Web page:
Ask First Pull Fridays : Should the knees be pushed out in the Olympic squat?

Boyanka Kostova

Boyanka Kostova

Since the creation of First Pull, I have received many e-mails where I have been discussing weightlifting in some form or shape with readers. The discussions have been extremely interesting and this led me to this first edition of ”Ask First Pull Fridays”. Indeed, I think everybody can benefit from these discussions. It goes without saying that I encourage you to send your questions through the contact button. Every Friday, I will answer thoroughly one question. Today’s question came from David who wanted my opinion on the recent  debate about pushing the Knees out in the squat. It is a topic that has gained a lot of coverage lately through Bob Takano. Many things have been said, but I think very important pieces of the puzzle were left out.

Without further ado…Here is the first edition of Ask First Pull Fridays

David sent me this e-mail this week :

”Hi JP,

I have been following First Pull for a while, now. Thanks for the articles, they have helped me a lot. I am a former powerlifter. Like most, I learned to squat to parallel by pushing my knees out. After a few battles with injuries, I wanted to try something new so I switched to weightlifting a few months ago. I had to learn the Olympic squat which came with a few challenges. When squatting deeper, I found that keeping my knees out was very hard.

I don’t know if you are aware of it, but lately there has been a debate as to whether or not you should push the knees out. I read the series published by Takano. Some argued that pushing the knees out is safer while others said that it increases risks of injuries. Every coach I follow on facebook commented on this topic except for you! I would like to know your opinion on this matter. Thanks, David.”

Knees in a neutral plane of movement

David brings a very interesting question to the table as to whether or not you should push the knees out in Olympic weightlifting movements. I followed the discussion on this topic from afar and to me, the key points have not been touched or explored. It is a very interesting – but extremely simple- question to which the answer is much more complicated than what it could seem like. When evaluating if the prescription of ”push the knees out ” is right or wrong in Olympic Weightlifting, one has to understand two things and they are connected. The first one is what is it that the person is trying to accomplish (characteristics of the movement) and the second one is who is that person (morphology, prior injuries, biomechanics).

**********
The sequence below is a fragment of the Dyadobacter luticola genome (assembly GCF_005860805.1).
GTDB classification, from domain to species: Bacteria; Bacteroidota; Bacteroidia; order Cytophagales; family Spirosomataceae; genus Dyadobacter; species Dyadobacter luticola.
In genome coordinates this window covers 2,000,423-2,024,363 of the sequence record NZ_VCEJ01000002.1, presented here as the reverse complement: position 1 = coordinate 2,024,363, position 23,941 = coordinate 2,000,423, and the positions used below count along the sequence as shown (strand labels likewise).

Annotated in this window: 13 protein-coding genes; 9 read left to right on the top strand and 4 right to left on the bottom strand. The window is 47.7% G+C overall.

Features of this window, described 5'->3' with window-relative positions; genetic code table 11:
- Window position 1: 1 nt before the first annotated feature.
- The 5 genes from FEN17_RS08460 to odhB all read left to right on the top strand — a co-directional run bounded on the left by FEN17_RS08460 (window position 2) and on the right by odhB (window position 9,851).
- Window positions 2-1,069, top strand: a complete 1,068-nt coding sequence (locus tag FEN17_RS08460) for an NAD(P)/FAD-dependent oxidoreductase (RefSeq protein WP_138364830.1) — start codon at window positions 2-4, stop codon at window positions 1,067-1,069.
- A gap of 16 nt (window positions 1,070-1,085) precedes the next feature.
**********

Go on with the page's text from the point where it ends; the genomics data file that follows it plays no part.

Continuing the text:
Let’s explore these two points.

1. What is it that the person is trying to accomplish : The Olympic squat is not a Powerlifting squat 

Squats as demonstrated in Starting Strength.

Although it appears like common sense, it has not be stated in the debate. There are fundamental differences between the two types of squats that will influence the way the lifts is executed as well as the nature of the cues we can use to improve our success. In Powerlifting, the lifter who competes in the squat does not have to squat all the way down to the bottom. He only has to have his hip lower than his knee. This change the dynamics of the squats. A common strategy used to perform the squat in powerlifting is to rack the bar low on the shoulders, use a relatively – or very- wide foot stance and push the hip very far back before going down and somewhat leaning forward. This means that the powerlifting squat requires a lot of back and glute strength because of the leverage.

Olympic Squats by Xiaojun. Captured by Hookgrip.

In the Olympic Squat, weightlifters use, most of the time, a hip width stance which is narrow in comparison to the powerlifting squat. Weightlifters squat as low as possible because this is the position where they will receive the bar in the clean and jerk and in the snatch. Keeping a very upright back position is key to the performance of this movement. Although the back and glutes are still being activated (Gluteus maximus is largely recruited below parallel), I think that the Olympic squat puts more focus on the anterior muscle groups such as the quadricep in terms of prime movers (the hip extensor muscles, although recruited, will work to extend the hip later later on rather than early on in the the coming up).

Pushing the knees out appears to be very important in the powerlifting squat because it increase the activation of key hip muscles that limit hip flexion. In other words, the muscles that allow the lifter to push the knees out are the three gluteus (minimus, medius and maximus) and the tensor fascia lata. Interestingly enough, Gluteus maximus is also involved in hip extension. Because vigorous hip extension is of extreme importance at parallel and above in powerlifting to limit hip flexion, the lifter who pushes the knees out will be able to recruit the gluteus maximus muscle better and will thus be better at extending his hip. This basic knowledge of anatomy is important to understand if pushing the knees out in weightlifting is important.

Akkaev, Credit @ Macklem

In weightlifting, generally the hip and back work mostly isometrically (hence the the vertical back and why back extension is minimal in comparison to the powerlifting squat) at the bottom and the violent extension of the hip happens most of time (some lifters differ) above parallel. Although gluteus maximus is recruited the most in the bottom of the squat, most lifters don’t extend the hip concentrically at the bottom (you have to come up a bit and extend). The knee extensors do most of the work to ”bounce out of the hole”  through elastic energy while the hip extensor helps to keep the lifter upright. Coming out of the hole, the lifter keeps extending the knees while extending his hip.